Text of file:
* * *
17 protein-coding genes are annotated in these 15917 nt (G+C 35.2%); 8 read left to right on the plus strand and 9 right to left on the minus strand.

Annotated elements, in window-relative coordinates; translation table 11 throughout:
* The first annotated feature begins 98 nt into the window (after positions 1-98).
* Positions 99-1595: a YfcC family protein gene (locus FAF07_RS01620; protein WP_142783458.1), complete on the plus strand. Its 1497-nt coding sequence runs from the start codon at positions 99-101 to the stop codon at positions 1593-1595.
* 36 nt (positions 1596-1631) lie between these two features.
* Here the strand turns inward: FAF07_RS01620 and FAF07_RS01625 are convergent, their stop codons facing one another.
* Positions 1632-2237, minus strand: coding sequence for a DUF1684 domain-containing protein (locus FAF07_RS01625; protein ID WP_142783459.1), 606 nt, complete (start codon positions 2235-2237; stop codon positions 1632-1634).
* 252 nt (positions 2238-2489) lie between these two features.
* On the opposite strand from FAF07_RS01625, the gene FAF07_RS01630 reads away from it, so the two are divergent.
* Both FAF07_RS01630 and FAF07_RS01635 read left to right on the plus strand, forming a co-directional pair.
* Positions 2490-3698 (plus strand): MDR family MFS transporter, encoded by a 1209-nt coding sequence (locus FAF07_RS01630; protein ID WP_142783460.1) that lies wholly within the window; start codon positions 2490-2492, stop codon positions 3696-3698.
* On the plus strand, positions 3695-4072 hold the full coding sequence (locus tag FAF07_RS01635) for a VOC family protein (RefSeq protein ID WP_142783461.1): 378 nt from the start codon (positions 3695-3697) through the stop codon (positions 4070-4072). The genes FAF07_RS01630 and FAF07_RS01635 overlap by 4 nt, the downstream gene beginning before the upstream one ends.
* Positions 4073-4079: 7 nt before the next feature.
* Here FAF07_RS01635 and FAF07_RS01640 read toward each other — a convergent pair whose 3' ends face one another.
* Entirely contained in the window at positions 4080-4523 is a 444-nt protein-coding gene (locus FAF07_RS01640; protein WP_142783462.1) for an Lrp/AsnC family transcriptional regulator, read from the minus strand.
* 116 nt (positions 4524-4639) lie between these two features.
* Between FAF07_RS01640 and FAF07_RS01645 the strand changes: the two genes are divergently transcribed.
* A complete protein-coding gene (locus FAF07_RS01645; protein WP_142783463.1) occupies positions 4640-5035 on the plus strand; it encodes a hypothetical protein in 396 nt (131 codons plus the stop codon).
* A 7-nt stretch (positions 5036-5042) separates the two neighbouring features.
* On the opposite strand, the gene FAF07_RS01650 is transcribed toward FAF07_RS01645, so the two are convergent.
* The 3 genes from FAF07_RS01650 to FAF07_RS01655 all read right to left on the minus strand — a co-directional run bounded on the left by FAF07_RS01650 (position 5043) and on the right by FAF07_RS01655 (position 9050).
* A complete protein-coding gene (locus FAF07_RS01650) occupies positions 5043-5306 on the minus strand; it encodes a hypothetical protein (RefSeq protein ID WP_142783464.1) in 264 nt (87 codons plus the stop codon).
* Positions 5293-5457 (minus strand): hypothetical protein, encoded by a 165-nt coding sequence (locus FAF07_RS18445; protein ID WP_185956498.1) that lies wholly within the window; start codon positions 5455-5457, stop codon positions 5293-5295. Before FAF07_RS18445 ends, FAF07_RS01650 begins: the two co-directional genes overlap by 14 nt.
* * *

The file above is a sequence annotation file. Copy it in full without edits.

17 protein-coding genes are annotated in these 15917 nt (G+C 35.2%); 8 read left to right on the plus strand and 9 right to left on the minus strand.

Annotated elements, in window-relative coordinates; translation table 11 throughout:
* The first annotated feature begins 98 nt into the window (after positions 1-98).
* Positions 99-1595: a YfcC family protein gene (locus FAF07_RS01620; protein WP_142783458.1), complete on the plus strand. Its 1497-nt coding sequence runs from the start codon at positions 99-101 to the stop codon at positions 1593-1595.
* 36 nt (positions 1596-1631) lie between these two features.
* Here the strand turns inward: FAF07_RS01620 and FAF07_RS01625 are convergent, their stop codons facing one another.
* Positions 1632-2237, minus strand: coding sequence for a DUF1684 domain-containing protein (locus FAF07_RS01625; protein ID WP_142783459.1), 606 nt, complete (start codon positions 2235-2237; stop codon positions 1632-1634).
* 252 nt (positions 2238-2489) lie between these two features.
* On the opposite strand from FAF07_RS01625, the gene FAF07_RS01630 reads away from it, so the two are divergent.
* Both FAF07_RS01630 and FAF07_RS01635 read left to right on the plus strand, forming a co-directional pair.
* Positions 2490-3698 (plus strand): MDR family MFS transporter, encoded by a 1209-nt coding sequence (locus FAF07_RS01630; protein ID WP_142783460.1) that lies wholly within the window; start codon positions 2490-2492, stop codon positions 3696-3698.
* On the plus strand, positions 3695-4072 hold the full coding sequence (locus tag FAF07_RS01635) for a VOC family protein (RefSeq protein ID WP_142783461.1): 378 nt from the start codon (positions 3695-3697) through the stop codon (positions 4070-4072). The genes FAF07_RS01630 and FAF07_RS01635 overlap by 4 nt, the downstream gene beginning before the upstream one ends.
* Positions 4073-4079: 7 nt before the next feature.
* Here FAF07_RS01635 and FAF07_RS01640 read toward each other — a convergent pair whose 3' ends face one another.
* Entirely contained in the window at positions 4080-4523 is a 444-nt protein-coding gene (locus FAF07_RS01640; protein WP_142783462.1) for an Lrp/AsnC family transcriptional regulator, read from the minus strand.
* 116 nt (positions 4524-4639) lie between these two features.
* Between FAF07_RS01640 and FAF07_RS01645 the strand changes: the two genes are divergently transcribed.
* A complete protein-coding gene (locus FAF07_RS01645; protein WP_142783463.1) occupies positions 4640-5035 on the plus strand; it encodes a hypothetical protein in 396 nt (131 codons plus the stop codon).
* A 7-nt stretch (positions 5036-5042) separates the two neighbouring features.
* On the opposite strand, the gene FAF07_RS01650 is transcribed toward FAF07_RS01645, so the two are convergent.
* The 3 genes from FAF07_RS01650 to FAF07_RS01655 all read right to left on the minus strand — a co-directional run bounded on the left by FAF07_RS01650 (position 5043) and on the right by FAF07_RS01655 (position 9050).
* A complete protein-coding gene (locus FAF07_RS01650) occupies positions 5043-5306 on the minus strand; it encodes a hypothetical protein (RefSeq protein ID WP_142783464.1) in 264 nt (87 codons plus the stop codon).
* Positions 5293-5457 (minus strand): hypothetical protein, encoded by a 165-nt coding sequence (locus FAF07_RS18445; protein ID WP_185956498.1) that lies wholly within the window; start codon positions 5455-5457, stop codon positions 5293-5295. Before FAF07_RS18445 ends, FAF07_RS01650 begins: the two co-directional genes overlap by 14 nt.